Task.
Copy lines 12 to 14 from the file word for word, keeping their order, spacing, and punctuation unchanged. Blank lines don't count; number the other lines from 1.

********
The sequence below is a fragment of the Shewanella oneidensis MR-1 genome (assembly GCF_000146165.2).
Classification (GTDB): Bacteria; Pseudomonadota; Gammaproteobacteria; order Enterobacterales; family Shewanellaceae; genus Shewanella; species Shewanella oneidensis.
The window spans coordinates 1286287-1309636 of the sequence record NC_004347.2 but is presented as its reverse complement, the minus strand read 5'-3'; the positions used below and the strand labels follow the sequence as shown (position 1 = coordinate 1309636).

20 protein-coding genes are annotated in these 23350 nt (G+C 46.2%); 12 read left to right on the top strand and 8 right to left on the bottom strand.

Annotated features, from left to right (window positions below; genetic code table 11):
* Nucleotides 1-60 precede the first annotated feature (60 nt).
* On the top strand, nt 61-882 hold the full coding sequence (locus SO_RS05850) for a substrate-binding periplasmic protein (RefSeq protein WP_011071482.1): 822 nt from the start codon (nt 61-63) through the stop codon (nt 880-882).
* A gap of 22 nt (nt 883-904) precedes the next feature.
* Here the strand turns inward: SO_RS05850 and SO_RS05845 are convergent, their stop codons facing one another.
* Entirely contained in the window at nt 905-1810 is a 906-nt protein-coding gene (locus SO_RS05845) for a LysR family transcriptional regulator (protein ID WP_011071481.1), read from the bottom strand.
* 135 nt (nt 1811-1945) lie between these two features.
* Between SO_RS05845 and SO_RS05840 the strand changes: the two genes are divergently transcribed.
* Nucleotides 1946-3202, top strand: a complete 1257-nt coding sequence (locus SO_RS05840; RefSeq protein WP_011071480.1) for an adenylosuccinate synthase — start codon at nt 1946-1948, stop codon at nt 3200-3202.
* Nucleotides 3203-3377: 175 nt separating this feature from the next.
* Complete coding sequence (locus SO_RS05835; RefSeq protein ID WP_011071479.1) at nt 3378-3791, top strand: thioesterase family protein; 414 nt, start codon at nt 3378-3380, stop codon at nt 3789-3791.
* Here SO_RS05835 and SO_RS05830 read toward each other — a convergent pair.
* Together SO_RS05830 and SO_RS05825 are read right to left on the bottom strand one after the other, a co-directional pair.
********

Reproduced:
* Between SO_RS05845 and SO_RS05840 the strand changes: the two genes are divergently transcribed.
* Nucleotides 1946-3202, top strand: a complete 1257-nt coding sequence (locus SO_RS05840; RefSeq protein WP_011071480.1) for an adenylosuccinate synthase — start codon at nt 1946-1948, stop codon at nt 3200-3202.
* Nucleotides 3203-3377: 175 nt separating this feature from the next.